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abstract = "Objectives The aim of this study was to evaluate the efficacy of various doses of post–primary percutaneous coronary intervention (PCI) bivalirudin infusion to prevent acute stent thrombosis (AST). Background In several recent randomized controlled trials, bivalirudin infusion was continued post-PCI as either a full PCI dose (Biv-Full) or a reduced dose (Biv-Low) to reduce the risk for AST. The results of these trials varied, so the authors performed a meta-analysis of RCTs to determine whether the risk for AST is dose dependent. Methods Scientific databases and Web sites were searched for RCTs. A traditional meta-analysis was performed using moderator analyses and network meta-analysis using mixed-treatment comparison models to compare the efficacy of various bivalirudin doses in reducing AST. Results Data from 5 trials including 16,294 patients were analyzed. Compared with heparin, bivalirudin increased AST risk 2-fold, but this was ameliorated by continuing Biv-Full (risk ratio: 0.90, 95{\%} confidence interval: 0.32 to 2.54; p = 0.852). This effect was not seen with Biv-Low. Similarly, in mixed-treatment models, no difference in AST rate was found between heparin and Biv-Full (odds ratio: 0.97; 95{\%} confidence interval: 0.36 to 2.21). After 30 days, bivalirudin decreased the risk for major bleeding by 47{\%} compared with heparin; this benefit persisted even with continued Biv-Full post-PCI (risk ratio: 0.29; 95{\%} confidence interval: 0.16 to 0.53; p < 0.001). Conclusions Although bivalirudin is associated with a greater risk for AST than heparin post–primary PCI, this limitation may be mitigated by continuing Biv-Full (not Biv-Low) 3 to 4 h post-operatively. The decrease in bleeding risk with bivalirudin compared with heparin is not compromised by this strategy.",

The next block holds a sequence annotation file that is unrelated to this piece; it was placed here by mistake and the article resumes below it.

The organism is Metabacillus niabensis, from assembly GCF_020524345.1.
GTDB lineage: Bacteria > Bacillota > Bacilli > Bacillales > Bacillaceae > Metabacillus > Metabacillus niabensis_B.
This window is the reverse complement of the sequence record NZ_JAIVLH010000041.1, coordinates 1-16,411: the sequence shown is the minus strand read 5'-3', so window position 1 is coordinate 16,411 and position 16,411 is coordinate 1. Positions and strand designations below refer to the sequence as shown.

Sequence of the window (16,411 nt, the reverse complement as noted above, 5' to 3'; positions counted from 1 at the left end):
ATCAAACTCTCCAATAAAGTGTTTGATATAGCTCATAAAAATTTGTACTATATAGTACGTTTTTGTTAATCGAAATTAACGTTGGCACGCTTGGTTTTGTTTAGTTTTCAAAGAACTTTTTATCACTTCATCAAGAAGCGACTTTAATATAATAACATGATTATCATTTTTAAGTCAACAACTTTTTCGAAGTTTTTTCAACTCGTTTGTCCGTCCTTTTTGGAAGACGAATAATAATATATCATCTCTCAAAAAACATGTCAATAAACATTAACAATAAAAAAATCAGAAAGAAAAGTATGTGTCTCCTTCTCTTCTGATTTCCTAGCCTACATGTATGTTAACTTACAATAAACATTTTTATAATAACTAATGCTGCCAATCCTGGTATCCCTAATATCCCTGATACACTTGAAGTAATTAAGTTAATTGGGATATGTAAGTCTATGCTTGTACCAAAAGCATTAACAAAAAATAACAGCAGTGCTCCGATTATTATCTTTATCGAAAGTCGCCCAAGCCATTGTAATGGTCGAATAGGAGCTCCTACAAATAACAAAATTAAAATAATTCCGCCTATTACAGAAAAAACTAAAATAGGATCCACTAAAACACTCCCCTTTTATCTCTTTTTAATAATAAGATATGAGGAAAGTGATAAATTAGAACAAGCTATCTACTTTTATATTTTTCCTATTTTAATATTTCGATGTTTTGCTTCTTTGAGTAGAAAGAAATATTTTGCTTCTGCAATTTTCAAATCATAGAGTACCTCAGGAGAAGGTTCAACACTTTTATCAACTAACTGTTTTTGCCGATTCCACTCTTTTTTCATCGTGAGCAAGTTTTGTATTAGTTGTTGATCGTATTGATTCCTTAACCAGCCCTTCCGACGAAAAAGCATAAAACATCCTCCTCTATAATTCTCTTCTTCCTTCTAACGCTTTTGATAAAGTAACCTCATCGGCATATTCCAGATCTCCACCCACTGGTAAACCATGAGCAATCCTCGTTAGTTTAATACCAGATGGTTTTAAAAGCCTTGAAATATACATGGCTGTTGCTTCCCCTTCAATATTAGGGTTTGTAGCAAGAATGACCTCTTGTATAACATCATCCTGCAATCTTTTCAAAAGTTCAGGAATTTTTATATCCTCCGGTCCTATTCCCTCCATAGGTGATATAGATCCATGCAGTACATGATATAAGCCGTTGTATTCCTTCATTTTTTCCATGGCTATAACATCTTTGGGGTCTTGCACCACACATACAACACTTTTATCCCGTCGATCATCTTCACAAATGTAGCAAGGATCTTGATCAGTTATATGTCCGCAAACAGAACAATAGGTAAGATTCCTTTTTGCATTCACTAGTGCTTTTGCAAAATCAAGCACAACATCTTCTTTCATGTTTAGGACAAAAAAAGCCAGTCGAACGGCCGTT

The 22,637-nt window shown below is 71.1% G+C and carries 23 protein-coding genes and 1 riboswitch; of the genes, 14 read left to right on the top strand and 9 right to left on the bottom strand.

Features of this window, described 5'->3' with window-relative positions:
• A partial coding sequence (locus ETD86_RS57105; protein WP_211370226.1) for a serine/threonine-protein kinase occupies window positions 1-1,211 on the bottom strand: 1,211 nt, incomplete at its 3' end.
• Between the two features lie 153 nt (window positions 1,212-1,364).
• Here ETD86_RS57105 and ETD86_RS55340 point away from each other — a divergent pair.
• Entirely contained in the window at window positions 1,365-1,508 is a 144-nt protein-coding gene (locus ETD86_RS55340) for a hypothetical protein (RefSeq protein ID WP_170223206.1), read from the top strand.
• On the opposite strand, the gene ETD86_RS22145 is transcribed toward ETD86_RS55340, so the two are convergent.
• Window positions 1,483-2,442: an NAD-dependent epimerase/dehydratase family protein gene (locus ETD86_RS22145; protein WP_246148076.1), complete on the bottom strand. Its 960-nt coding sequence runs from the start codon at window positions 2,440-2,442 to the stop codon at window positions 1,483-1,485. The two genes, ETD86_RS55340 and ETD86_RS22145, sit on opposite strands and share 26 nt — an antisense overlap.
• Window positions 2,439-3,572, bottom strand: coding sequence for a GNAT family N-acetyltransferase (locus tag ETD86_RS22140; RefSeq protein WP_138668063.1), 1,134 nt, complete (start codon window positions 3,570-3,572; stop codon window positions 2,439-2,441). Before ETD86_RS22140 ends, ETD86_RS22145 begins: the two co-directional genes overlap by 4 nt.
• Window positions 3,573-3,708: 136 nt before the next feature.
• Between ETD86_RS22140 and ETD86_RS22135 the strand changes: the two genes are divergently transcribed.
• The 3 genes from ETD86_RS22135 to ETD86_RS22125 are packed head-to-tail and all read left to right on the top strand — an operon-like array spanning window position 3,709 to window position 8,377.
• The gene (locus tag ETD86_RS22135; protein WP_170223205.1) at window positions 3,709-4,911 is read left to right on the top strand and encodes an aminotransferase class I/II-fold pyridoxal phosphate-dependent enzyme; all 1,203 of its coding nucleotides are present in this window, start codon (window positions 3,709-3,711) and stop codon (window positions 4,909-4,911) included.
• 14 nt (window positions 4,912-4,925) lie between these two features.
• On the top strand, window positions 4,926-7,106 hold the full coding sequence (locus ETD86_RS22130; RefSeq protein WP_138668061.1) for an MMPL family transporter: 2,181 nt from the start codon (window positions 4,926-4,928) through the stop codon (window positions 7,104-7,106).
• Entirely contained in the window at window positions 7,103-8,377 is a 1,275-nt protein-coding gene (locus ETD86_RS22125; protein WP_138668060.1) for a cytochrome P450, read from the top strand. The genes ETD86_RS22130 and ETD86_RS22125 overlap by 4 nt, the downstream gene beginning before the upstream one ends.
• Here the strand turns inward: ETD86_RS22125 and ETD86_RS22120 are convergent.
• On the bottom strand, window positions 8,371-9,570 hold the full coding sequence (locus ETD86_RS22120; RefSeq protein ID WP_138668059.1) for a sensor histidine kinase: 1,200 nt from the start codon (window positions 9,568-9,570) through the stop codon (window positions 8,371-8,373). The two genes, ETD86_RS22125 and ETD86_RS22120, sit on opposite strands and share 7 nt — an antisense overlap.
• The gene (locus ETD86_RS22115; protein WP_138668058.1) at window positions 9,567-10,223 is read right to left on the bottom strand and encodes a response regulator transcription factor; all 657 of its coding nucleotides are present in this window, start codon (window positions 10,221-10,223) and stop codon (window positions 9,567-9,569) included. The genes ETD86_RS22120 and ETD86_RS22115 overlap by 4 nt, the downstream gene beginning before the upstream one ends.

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AB - Objectives The aim of this study was to evaluate the efficacy of various doses of post–primary percutaneous coronary intervention (PCI) bivalirudin infusion to prevent acute stent thrombosis (AST). Background In several recent randomized controlled trials, bivalirudin infusion was continued post-PCI as either a full PCI dose (Biv-Full) or a reduced dose (Biv-Low) to reduce the risk for AST. The results of these trials varied, so the authors performed a meta-analysis of RCTs to determine whether the risk for AST is dose dependent. Methods Scientific databases and Web sites were searched for RCTs. A traditional meta-analysis was performed using moderator analyses and network meta-analysis using mixed-treatment comparison models to compare the efficacy of various bivalirudin doses in reducing AST. Results Data from 5 trials including 16,294 patients were analyzed. Compared with heparin, bivalirudin increased AST risk 2-fold, but this was ameliorated by continuing Biv-Full (risk ratio: 0.90, 95% confidence interval: 0.32 to 2.54; p = 0.852). This effect was not seen with Biv-Low. Similarly, in mixed-treatment models, no difference in AST rate was found between heparin and Biv-Full (odds ratio: 0.97; 95% confidence interval: 0.36 to 2.21). After 30 days, bivalirudin decreased the risk for major bleeding by 47% compared with heparin; this benefit persisted even with continued Biv-Full post-PCI (risk ratio: 0.29; 95% confidence interval: 0.16 to 0.53; p < 0.001). Conclusions Although bivalirudin is associated with a greater risk for AST than heparin post–primary PCI, this limitation may be mitigated by continuing Biv-Full (not Biv-Low) 3 to 4 h post-operatively. The decrease in bleeding risk with bivalirudin compared with heparin is not compromised by this strategy.